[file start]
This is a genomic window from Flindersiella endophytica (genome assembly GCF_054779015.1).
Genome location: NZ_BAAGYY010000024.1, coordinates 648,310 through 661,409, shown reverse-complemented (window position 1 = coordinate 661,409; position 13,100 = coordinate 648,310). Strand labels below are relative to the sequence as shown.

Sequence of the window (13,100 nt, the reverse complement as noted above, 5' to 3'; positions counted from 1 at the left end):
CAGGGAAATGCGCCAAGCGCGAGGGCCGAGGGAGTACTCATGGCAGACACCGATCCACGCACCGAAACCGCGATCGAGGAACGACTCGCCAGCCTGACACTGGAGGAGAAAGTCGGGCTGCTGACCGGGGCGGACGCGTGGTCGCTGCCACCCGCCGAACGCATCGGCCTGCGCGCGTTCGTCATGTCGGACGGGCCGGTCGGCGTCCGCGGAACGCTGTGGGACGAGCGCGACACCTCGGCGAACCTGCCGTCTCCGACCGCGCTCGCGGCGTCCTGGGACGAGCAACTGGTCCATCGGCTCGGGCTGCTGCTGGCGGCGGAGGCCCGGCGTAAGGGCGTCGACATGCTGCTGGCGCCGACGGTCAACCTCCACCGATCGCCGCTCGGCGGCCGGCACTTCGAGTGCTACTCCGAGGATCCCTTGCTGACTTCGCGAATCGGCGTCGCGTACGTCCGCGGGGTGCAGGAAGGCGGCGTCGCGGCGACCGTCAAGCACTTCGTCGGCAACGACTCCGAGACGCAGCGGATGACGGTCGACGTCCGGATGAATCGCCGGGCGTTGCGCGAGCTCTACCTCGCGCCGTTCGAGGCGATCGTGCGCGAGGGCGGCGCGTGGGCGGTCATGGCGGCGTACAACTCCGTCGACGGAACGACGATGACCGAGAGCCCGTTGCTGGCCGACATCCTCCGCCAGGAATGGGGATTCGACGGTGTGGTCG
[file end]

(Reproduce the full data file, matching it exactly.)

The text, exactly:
This is a genomic window from Flindersiella endophytica (genome assembly GCF_054779015.1).
Genome location: NZ_BAAGYY010000024.1, coordinates 648,310 through 661,409, shown reverse-complemented (window position 1 = coordinate 661,409; position 13,100 = coordinate 648,310). Strand labels below are relative to the sequence as shown.

Sequence of the window (13,100 nt, the reverse complement as noted above, 5' to 3'; positions counted from 1 at the left end):
CAGGGAAATGCGCCAAGCGCGAGGGCCGAGGGAGTACTCATGGCAGACACCGATCCACGCACCGAAACCGCGATCGAGGAACGACTCGCCAGCCTGACACTGGAGGAGAAAGTCGGGCTGCTGACCGGGGCGGACGCGTGGTCGCTGCCACCCGCCGAACGCATCGGCCTGCGCGCGTTCGTCATGTCGGACGGGCCGGTCGGCGTCCGCGGAACGCTGTGGGACGAGCGCGACACCTCGGCGAACCTGCCGTCTCCGACCGCGCTCGCGGCGTCCTGGGACGAGCAACTGGTCCATCGGCTCGGGCTGCTGCTGGCGGCGGAGGCCCGGCGTAAGGGCGTCGACATGCTGCTGGCGCCGACGGTCAACCTCCACCGATCGCCGCTCGGCGGCCGGCACTTCGAGTGCTACTCCGAGGATCCCTTGCTGACTTCGCGAATCGGCGTCGCGTACGTCCGCGGGGTGCAGGAAGGCGGCGTCGCGGCGACCGTCAAGCACTTCGTCGGCAACGACTCCGAGACGCAGCGGATGACGGTCGACGTCCGGATGAATCGCCGGGCGTTGCGCGAGCTCTACCTCGCGCCGTTCGAGGCGATCGTGCGCGAGGGCGGCGCGTGGGCGGTCATGGCGGCGTACAACTCCGTCGACGGAACGACGATGACCGAGAGCCCGTTGCTGGCCGACATCCTCCGCCAGGAATGGGGATTCGACGGTGTGGTCG